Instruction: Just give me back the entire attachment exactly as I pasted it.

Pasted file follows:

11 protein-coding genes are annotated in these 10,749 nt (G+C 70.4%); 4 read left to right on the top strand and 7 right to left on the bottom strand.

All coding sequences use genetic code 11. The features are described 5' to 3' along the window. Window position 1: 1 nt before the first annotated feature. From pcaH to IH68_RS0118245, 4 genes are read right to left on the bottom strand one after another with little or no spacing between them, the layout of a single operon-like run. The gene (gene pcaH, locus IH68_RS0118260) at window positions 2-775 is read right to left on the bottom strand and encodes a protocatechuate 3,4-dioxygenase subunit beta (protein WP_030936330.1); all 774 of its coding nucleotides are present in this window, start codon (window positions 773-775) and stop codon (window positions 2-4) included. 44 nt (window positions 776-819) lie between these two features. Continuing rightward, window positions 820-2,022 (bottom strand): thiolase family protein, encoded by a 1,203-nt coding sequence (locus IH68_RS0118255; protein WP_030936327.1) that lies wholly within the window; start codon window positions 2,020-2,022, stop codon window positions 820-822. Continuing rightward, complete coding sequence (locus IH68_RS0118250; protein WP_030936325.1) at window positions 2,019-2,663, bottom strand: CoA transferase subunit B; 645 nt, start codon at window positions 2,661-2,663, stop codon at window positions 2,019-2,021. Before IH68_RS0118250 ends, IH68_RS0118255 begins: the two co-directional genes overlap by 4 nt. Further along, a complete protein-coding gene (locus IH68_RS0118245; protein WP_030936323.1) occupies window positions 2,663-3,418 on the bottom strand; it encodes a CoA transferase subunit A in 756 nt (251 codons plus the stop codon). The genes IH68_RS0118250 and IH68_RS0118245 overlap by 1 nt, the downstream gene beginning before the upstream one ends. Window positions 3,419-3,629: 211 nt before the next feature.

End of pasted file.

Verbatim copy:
11 protein-coding genes are annotated in these 10,749 nt (G+C 70.4%); 4 read left to right on the top strand and 7 right to left on the bottom strand.

All coding sequences use genetic code 11. The features are described 5' to 3' along the window. Window position 1: 1 nt before the first annotated feature. From pcaH to IH68_RS0118245, 4 genes are read right to left on the bottom strand one after another with little or no spacing between them, the layout of a single operon-like run. The gene (gene pcaH, locus IH68_RS0118260) at window positions 2-775 is read right to left on the bottom strand and encodes a protocatechuate 3,4-dioxygenase subunit beta (protein WP_030936330.1); all 774 of its coding nucleotides are present in this window, start codon (window positions 773-775) and stop codon (window positions 2-4) included. 44 nt (window positions 776-819) lie between these two features. Continuing rightward, window positions 820-2,022 (bottom strand): thiolase family protein, encoded by a 1,203-nt coding sequence (locus IH68_RS0118255; protein WP_030936327.1) that lies wholly within the window; start codon window positions 2,020-2,022, stop codon window positions 820-822. Continuing rightward, complete coding sequence (locus IH68_RS0118250; protein WP_030936325.1) at window positions 2,019-2,663, bottom strand: CoA transferase subunit B; 645 nt, start codon at window positions 2,661-2,663, stop codon at window positions 2,019-2,021. Before IH68_RS0118250 ends, IH68_RS0118255 begins: the two co-directional genes overlap by 4 nt. Further along, a complete protein-coding gene (locus IH68_RS0118245; protein WP_030936323.1) occupies window positions 2,663-3,418 on the bottom strand; it encodes a CoA transferase subunit A in 756 nt (251 codons plus the stop codon). The genes IH68_RS0118250 and IH68_RS0118245 overlap by 1 nt, the downstream gene beginning before the upstream one ends. Window positions 3,419-3,629: 211 nt before the next feature.